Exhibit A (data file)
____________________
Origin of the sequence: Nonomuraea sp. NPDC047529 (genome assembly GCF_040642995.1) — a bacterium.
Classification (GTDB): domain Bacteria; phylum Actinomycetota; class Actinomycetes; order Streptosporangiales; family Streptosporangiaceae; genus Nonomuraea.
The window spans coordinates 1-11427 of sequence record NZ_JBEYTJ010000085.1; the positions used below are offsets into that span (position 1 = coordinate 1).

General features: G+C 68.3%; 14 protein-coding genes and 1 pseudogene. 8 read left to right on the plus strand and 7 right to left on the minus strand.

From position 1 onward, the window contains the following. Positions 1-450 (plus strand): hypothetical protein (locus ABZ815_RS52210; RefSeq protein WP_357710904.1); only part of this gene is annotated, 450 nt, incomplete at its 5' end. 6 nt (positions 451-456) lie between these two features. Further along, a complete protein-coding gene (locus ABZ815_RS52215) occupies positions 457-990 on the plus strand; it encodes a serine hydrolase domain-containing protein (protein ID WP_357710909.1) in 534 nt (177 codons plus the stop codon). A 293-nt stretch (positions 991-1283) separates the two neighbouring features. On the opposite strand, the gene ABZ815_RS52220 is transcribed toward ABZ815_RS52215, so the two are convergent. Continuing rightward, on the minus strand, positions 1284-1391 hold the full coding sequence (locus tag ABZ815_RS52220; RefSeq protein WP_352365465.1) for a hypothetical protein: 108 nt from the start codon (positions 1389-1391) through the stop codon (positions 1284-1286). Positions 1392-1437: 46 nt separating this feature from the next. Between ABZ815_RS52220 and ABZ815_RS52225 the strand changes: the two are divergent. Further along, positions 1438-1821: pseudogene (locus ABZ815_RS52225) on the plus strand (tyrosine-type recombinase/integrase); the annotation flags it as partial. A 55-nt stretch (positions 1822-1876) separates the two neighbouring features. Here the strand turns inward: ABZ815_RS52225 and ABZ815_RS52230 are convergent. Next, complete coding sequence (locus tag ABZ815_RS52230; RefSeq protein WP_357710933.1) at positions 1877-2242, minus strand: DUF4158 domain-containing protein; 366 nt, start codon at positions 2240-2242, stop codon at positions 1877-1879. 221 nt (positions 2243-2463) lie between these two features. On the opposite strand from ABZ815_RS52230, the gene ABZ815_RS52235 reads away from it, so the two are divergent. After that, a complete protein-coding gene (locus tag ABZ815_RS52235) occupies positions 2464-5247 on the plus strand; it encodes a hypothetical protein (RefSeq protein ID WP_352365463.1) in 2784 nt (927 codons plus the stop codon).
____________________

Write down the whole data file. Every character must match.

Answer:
Origin of the sequence: Nonomuraea sp. NPDC047529 (genome assembly GCF_040642995.1) — a bacterium.
Classification (GTDB): domain Bacteria; phylum Actinomycetota; class Actinomycetes; order Streptosporangiales; family Streptosporangiaceae; genus Nonomuraea.
The window spans coordinates 1-11427 of sequence record NZ_JBEYTJ010000085.1; the positions used below are offsets into that span (position 1 = coordinate 1).

General features: G+C 68.3%; 14 protein-coding genes and 1 pseudogene. 8 read left to right on the plus strand and 7 right to left on the minus strand.

From position 1 onward, the window contains the following. Positions 1-450 (plus strand): hypothetical protein (locus ABZ815_RS52210; RefSeq protein WP_357710904.1); only part of this gene is annotated, 450 nt, incomplete at its 5' end. 6 nt (positions 451-456) lie between these two features. Further along, a complete protein-coding gene (locus ABZ815_RS52215) occupies positions 457-990 on the plus strand; it encodes a serine hydrolase domain-containing protein (protein ID WP_357710909.1) in 534 nt (177 codons plus the stop codon). A 293-nt stretch (positions 991-1283) separates the two neighbouring features. On the opposite strand, the gene ABZ815_RS52220 is transcribed toward ABZ815_RS52215, so the two are convergent. Continuing rightward, on the minus strand, positions 1284-1391 hold the full coding sequence (locus tag ABZ815_RS52220; RefSeq protein WP_352365465.1) for a hypothetical protein: 108 nt from the start codon (positions 1389-1391) through the stop codon (positions 1284-1286). Positions 1392-1437: 46 nt separating this feature from the next. Between ABZ815_RS52220 and ABZ815_RS52225 the strand changes: the two are divergent. Further along, positions 1438-1821: pseudogene (locus ABZ815_RS52225) on the plus strand (tyrosine-type recombinase/integrase); the annotation flags it as partial. A 55-nt stretch (positions 1822-1876) separates the two neighbouring features. Here the strand turns inward: ABZ815_RS52225 and ABZ815_RS52230 are convergent. Next, complete coding sequence (locus tag ABZ815_RS52230; RefSeq protein WP_357710933.1) at positions 1877-2242, minus strand: DUF4158 domain-containing protein; 366 nt, start codon at positions 2240-2242, stop codon at positions 1877-1879. 221 nt (positions 2243-2463) lie between these two features. On the opposite strand from ABZ815_RS52230, the gene ABZ815_RS52235 reads away from it, so the two are divergent. After that, a complete protein-coding gene (locus tag ABZ815_RS52235) occupies positions 2464-5247 on the plus strand; it encodes a hypothetical protein (RefSeq protein ID WP_352365463.1) in 2784 nt (927 codons plus the stop codon).